Today’s episode examines carbon offsets, in other words, the credits companies can buy to offset their emissions. The Australia Institute, together with the Australian Conservation Foundation did a bit of digging into Australia’s offsets system and found some alarming things. Recorded live on 5 October 2021 The Australia Institute // @theausinstitute Host: Ebony Bennett, Deputy
Exploring the economic, political and strategic implications of Australia dumping a $90 billion French submarine program to secure a deal with the US and UK for nuclear-powered submarines.
Extracting gas from the Northern Territory through hydraulic fracturing (“fracking”) is one of the largest potential sources of carbon pollution in the world. In this episode we explore the climate cost of a potential policy backflip on opening up the NT to fracking, as well as the community opposition and the economics of it all.
Exactly how much do governments hand out to fossil fuel companies every year?
Tasmania’s marine environment and coastal waters are spectacular, but they are under threat from climate change and other pressures like salmon farming. In this episode of Follow the Money we explore what Tasmania can do to better manage its coastal waters.
Why are new coal mines like melting ice cream? In today’s episode, Richard Denniss explains the economics of coal, why Malcolm Turnbull has been in trouble with the Liberals and why we need to pause approvals of new coal mines. Host: Ebony Bennett, deputy director, the Australia Institute // @ebony_bennett Guest: Richard Denniss, chief economist,
Let’s face it, 2020 has been a bit of a nightmare. This week, in our final episode of the year, Ebony Bennett and Richard Denniss revisit some of the Australia Institute’s predictions back in March 2020 and reflect on the way Australia’s economy and politics have changed this year in response to the pandemic. Mild
The ‘gas-fired recovery’ is supposed to help Australia’s manufacturing industry by freeing up new supply. But the Australia Institute’s research shows the days of cheap gas are over. www.tai.org.au Host: Ebony Bennett, deputy director of the Australia Institute // @ebony_bennettGuests: Mark Ogge, Principal Advisor // @MarkOgge Producer: Jennifer Macey Theme music is by Jonathan McFeat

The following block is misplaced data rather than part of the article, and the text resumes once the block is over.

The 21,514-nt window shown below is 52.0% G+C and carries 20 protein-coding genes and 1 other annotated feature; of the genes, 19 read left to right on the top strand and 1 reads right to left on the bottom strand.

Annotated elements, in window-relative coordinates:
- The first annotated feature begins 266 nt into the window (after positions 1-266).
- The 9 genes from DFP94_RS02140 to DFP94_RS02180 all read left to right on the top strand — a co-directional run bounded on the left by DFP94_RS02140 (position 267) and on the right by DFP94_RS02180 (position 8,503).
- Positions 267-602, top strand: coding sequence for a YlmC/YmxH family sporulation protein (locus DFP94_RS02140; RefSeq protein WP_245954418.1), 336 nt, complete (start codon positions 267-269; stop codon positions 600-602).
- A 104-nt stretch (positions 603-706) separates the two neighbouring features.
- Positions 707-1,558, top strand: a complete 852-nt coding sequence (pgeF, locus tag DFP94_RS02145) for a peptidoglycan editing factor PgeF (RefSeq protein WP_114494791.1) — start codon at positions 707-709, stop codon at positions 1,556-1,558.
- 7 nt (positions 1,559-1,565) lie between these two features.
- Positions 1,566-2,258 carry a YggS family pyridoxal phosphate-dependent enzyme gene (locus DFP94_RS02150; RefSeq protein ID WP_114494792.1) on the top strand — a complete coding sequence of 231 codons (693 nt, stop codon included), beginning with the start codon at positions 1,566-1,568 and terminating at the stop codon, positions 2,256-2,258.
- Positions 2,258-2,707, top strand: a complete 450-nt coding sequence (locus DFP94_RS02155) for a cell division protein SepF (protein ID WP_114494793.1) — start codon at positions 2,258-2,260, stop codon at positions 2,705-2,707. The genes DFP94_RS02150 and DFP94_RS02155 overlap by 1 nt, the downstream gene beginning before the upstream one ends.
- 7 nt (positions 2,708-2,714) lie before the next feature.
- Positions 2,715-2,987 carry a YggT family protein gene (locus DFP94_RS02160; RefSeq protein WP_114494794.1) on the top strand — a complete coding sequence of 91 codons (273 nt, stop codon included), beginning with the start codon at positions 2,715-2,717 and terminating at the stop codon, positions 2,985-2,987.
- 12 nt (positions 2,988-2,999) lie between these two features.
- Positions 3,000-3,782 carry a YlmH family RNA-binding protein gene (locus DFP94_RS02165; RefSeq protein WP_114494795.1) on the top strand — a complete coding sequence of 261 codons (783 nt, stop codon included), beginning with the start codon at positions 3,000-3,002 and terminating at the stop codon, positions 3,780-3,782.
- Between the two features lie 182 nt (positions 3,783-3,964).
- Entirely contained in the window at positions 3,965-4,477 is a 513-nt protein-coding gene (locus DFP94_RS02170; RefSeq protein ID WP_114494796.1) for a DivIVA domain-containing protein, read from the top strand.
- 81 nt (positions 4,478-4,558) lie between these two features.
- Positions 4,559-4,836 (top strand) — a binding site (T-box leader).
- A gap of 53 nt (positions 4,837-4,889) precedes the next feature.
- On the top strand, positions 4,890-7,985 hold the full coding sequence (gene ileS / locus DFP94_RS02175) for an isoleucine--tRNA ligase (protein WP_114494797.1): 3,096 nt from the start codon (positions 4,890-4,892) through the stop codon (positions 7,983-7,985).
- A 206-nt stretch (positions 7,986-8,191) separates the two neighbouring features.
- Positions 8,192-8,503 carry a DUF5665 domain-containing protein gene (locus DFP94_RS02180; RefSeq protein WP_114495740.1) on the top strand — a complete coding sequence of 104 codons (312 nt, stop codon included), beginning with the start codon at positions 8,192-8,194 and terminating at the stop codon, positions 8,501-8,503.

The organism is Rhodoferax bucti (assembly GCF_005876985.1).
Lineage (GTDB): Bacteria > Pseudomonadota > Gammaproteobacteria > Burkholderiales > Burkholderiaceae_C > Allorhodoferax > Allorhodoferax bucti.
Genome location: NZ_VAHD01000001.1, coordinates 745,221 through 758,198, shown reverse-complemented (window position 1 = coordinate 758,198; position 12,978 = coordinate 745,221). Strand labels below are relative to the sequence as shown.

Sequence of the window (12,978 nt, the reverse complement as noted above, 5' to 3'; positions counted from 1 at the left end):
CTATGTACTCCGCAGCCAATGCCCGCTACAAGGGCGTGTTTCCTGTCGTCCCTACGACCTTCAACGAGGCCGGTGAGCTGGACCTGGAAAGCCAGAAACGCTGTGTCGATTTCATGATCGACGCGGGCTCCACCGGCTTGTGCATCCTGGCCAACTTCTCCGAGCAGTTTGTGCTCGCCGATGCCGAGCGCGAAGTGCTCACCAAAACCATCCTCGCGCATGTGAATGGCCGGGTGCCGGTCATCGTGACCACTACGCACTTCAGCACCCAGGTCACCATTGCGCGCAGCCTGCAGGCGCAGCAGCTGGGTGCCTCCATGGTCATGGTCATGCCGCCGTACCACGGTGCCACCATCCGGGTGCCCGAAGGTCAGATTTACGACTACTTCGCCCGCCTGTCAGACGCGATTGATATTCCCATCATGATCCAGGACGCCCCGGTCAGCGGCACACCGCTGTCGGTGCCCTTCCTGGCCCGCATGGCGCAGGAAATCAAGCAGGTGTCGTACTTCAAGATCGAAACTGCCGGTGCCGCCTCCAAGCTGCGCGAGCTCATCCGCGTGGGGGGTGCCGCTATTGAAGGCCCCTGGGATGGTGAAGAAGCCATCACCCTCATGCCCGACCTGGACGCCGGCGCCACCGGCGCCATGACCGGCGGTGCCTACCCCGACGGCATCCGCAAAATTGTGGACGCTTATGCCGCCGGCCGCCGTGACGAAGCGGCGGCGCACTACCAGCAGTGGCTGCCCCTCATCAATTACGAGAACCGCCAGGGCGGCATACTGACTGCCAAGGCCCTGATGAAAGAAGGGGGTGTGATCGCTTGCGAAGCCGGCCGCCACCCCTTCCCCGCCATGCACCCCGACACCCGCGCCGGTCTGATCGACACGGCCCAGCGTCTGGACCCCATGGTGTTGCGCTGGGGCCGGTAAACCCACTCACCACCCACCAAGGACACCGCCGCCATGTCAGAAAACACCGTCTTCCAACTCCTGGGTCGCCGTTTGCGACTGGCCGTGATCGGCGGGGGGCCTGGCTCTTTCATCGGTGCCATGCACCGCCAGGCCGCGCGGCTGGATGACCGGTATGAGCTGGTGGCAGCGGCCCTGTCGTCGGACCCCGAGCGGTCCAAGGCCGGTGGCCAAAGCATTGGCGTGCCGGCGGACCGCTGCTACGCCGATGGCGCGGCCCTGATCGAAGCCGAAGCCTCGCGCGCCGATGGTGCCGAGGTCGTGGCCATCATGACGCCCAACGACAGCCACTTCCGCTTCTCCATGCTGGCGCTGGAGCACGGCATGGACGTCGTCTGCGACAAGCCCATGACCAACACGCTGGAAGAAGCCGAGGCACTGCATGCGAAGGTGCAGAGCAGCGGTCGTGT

Gas is promoted as a transitional fuel, but in this episode we explore just how polluting gas really is with Richie Merzian and Tom Swann from the Australia Institute’s Climate & Energy program.The Australia Institute // @theAUSInstituteHost: Ebony Bennett, Deputy Director at the Australia Institute // @ebony_bennettGuests: Richie Merzian, Climate & Energy Director at the
In this second of our two-part episode on gas, we explore the flaws in the cost benefit analysis of the Santos’ Narrabri gas project in NSW and why it doesn’t stack up economically, environmentally or to create jobs, with Rod Campbell, research director at the Australia Institute.www.tai.org.auHost: Ebony Bennett, deputy director of the Australia Institute
In this first of a two-part episode on gas, we explore why subsidising the gas industry is a poor option for economic recovery and explore the issues related to Santos’ Narrabri gas project in NSW with Mark Ogge, Principal Advisor at the Australia Institute.www.tai.org.auHost: Ebony Bennett, deputy director of the Australia Institute // @ebony_bennettGuests:Mark Ogge
First there were dead fish and towns running out of water, then #Watergate and now Four Corners have done an investigation into the Murray Darling Basin — again. Big picture…what’s going on? Host: Rod Campbell, research director at The Australia Institute // @R_o_d_C Contributors: Maryanne Slattery, senior water researcher at the Australia Institute // @MaryanneSlatte1 Producer: Jennifer Macey // @jennifermacey Title
Welcome to Follow The Money’s summer special series! If you’re taking a break this summer, but still crave a political fix, settle in a listen to the ‘best of’ from the Australia Institute’s live politics in the pub events this year. Investigative journalist Clare Rewcastle Brown wanted logging in Sarawak to stop. The Malaysian Prime
In a special mini-episode we’ve dubbed “Pocket Money” we take a look at the recent developments with Adani’s Carmichael coal mine in Queensland’s Galilee Basin. It’s a straight discussion, without our usual bells and whistles so that we could respond quickly and if you like it, we’ll probably do more of these Pocket Money episodes
How much is a hole in the ground worth? Australia has considered building a nuclear waste dump many times over the decades. Each time, the proposal has fallen through. This time, in South Australia, proponents are making $100 billion dollar claims. Richard and Rod take a look at those claims and the economics of building
Can Australia live without coal? Episode 7 of Follow the Money looks at the economics of coal and how a moratorium on new mines would help stop the boom and inevitable bust cycle, and instead create a smooth transition to a low carbon future. Contributors: Richard Denniss – @RDNS_TAI Rod Campbell – @R_o_d_C Ebony Bennett – @ebony_bennett. Produced by
The first episode of The Australia Institute’s exciting new podcast series Follow The Money looks at the economics behind Australia’s mining boom. You can subscribe to Follow The Money on iTunes. Contributors: Richard Denniss Rod Campbell Francis Keaney Find us on Twitter/Facebook. In Follow The Money, The Australia Institute explains the economy in plain English. We’ll bust some economic